Employees with smaller pension pots could be at a disadvantage when buying an annuity, according to a report by the National Association of Pension Funds (NAPF) and the Pensions Institute at Cass Business School.
The bodies found that the 80% of pension scheme members with pots of less than £50,000 find most annuity advisers do not consider them profitable enough to advise on.
In some cases, annuity rate bands outside the commonly quoted £50,000 and £100,000 benchmarks suddenly deteriorate, penalising people who could obtain a better rate by having £1 more in their pot.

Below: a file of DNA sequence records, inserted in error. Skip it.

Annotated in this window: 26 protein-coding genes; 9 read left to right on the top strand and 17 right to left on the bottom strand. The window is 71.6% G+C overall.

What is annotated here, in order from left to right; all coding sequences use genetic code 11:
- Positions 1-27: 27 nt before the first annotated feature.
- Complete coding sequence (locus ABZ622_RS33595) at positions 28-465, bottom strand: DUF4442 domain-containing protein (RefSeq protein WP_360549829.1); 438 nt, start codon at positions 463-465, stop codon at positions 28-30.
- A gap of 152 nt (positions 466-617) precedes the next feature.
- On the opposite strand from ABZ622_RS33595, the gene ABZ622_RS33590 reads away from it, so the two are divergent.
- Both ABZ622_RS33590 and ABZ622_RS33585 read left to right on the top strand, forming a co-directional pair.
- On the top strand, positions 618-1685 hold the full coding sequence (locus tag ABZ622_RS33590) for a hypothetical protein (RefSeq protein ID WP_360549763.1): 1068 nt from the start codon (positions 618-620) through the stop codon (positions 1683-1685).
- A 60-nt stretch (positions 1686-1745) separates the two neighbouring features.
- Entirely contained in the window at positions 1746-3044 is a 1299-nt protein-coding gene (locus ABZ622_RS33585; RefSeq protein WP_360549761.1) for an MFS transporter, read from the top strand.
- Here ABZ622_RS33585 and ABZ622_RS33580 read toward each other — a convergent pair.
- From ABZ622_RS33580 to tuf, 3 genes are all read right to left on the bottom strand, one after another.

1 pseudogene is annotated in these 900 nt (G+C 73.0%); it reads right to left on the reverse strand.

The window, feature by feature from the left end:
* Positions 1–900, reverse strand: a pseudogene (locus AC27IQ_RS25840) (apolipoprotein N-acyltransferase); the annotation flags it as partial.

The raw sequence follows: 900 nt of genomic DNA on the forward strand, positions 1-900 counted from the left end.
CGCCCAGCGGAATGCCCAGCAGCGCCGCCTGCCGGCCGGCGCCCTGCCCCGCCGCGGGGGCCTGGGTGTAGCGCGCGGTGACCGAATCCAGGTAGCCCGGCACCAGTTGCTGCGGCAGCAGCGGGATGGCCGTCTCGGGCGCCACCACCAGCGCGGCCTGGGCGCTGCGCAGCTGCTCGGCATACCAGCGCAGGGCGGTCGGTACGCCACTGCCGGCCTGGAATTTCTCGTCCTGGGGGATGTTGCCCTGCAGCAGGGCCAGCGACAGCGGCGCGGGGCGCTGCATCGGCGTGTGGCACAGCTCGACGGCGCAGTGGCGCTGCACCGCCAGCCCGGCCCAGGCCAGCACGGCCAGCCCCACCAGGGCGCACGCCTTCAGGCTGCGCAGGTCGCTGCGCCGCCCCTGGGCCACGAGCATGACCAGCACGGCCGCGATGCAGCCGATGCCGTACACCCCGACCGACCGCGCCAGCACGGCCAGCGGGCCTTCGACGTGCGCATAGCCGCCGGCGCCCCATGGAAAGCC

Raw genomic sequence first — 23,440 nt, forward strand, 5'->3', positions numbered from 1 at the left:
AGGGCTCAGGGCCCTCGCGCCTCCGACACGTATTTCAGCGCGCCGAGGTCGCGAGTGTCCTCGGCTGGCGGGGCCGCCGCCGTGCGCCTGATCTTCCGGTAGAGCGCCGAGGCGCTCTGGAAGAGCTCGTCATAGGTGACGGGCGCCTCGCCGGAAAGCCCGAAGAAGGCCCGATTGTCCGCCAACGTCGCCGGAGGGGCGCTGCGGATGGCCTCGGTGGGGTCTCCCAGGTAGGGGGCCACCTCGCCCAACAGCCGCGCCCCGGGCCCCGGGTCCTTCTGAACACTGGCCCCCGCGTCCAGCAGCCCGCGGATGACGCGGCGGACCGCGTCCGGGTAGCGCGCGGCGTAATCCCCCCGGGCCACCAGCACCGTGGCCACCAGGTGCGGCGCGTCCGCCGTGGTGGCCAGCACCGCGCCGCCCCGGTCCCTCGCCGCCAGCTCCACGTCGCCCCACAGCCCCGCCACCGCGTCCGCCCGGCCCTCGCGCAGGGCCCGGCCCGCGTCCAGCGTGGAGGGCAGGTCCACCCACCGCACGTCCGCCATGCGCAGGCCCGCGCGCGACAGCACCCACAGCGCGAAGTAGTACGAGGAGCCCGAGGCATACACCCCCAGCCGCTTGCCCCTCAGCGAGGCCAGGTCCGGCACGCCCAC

Mel Duffield, head of research at the NAPF, said: “There are valid arguments why smaller pension pots are more difficult to deal with, but there are providers and specialist brokers that will service this part of the market.”
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